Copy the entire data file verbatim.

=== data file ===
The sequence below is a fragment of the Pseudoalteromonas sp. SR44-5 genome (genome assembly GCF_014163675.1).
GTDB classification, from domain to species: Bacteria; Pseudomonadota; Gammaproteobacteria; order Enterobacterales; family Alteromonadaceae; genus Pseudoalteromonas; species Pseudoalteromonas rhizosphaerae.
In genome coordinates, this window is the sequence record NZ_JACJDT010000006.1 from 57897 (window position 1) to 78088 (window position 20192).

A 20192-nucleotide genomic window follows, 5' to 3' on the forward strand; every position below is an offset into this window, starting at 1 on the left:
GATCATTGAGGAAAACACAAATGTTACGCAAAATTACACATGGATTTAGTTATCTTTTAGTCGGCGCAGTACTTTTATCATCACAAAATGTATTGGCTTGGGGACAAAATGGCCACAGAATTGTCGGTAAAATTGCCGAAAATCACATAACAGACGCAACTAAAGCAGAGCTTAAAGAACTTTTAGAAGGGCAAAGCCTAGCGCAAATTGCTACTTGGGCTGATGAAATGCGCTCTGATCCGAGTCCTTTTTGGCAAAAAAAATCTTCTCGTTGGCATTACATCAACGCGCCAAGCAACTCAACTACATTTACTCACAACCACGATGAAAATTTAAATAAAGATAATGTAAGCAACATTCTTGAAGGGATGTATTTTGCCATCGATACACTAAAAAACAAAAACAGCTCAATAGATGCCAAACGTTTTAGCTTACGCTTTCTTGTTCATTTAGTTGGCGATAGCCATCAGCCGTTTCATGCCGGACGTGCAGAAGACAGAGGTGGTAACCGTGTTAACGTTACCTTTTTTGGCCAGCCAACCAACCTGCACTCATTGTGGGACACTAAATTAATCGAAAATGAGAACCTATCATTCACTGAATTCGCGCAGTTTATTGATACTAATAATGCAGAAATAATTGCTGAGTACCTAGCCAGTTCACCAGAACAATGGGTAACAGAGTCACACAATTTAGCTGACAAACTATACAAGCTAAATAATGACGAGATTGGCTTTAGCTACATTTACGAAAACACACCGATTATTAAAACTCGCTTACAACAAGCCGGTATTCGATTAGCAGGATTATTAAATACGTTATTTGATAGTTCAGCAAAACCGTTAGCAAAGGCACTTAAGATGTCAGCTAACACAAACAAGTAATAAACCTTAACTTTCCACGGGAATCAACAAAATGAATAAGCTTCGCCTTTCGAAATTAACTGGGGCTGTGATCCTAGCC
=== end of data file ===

The sequence below is a fragment of the Pseudoalteromonas sp. SR44-5 genome (genome assembly GCF_014163675.1).
GTDB classification, from domain to species: Bacteria; Pseudomonadota; Gammaproteobacteria; order Enterobacterales; family Alteromonadaceae; genus Pseudoalteromonas; species Pseudoalteromonas rhizosphaerae.
In genome coordinates, this window is the sequence record NZ_JACJDT010000006.1 from 57897 (window position 1) to 78088 (window position 20192).

A 20192-nucleotide genomic window follows, 5' to 3' on the forward strand; every position below is an offset into this window, starting at 1 on the left:
GATCATTGAGGAAAACACAAATGTTACGCAAAATTACACATGGATTTAGTTATCTTTTAGTCGGCGCAGTACTTTTATCATCACAAAATGTATTGGCTTGGGGACAAAATGGCCACAGAATTGTCGGTAAAATTGCCGAAAATCACATAACAGACGCAACTAAAGCAGAGCTTAAAGAACTTTTAGAAGGGCAAAGCCTAGCGCAAATTGCTACTTGGGCTGATGAAATGCGCTCTGATCCGAGTCCTTTTTGGCAAAAAAAATCTTCTCGTTGGCATTACATCAACGCGCCAAGCAACTCAACTACATTTACTCACAACCACGATGAAAATTTAAATAAAGATAATGTAAGCAACATTCTTGAAGGGATGTATTTTGCCATCGATACACTAAAAAACAAAAACAGCTCAATAGATGCCAAACGTTTTAGCTTACGCTTTCTTGTTCATTTAGTTGGCGATAGCCATCAGCCGTTTCATGCCGGACGTGCAGAAGACAGAGGTGGTAACCGTGTTAACGTTACCTTTTTTGGCCAGCCAACCAACCTGCACTCATTGTGGGACACTAAATTAATCGAAAATGAGAACCTATCATTCACTGAATTCGCGCAGTTTATTGATACTAATAATGCAGAAATAATTGCTGAGTACCTAGCCAGTTCACCAGAACAATGGGTAACAGAGTCACACAATTTAGCTGACAAACTATACAAGCTAAATAATGACGAGATTGGCTTTAGCTACATTTACGAAAACACACCGATTATTAAAACTCGCTTACAACAAGCCGGTATTCGATTAGCAGGATTATTAAATACGTTATTTGATAGTTCAGCAAAACCGTTAGCAAAGGCACTTAAGATGTCAGCTAACACAAACAAGTAATAAACCTTAACTTTCCACGGGAATCAACAAAATGAATAAGCTTCGCCTTTCGAAATTAACTGGGGCTGTGATCCTAGCC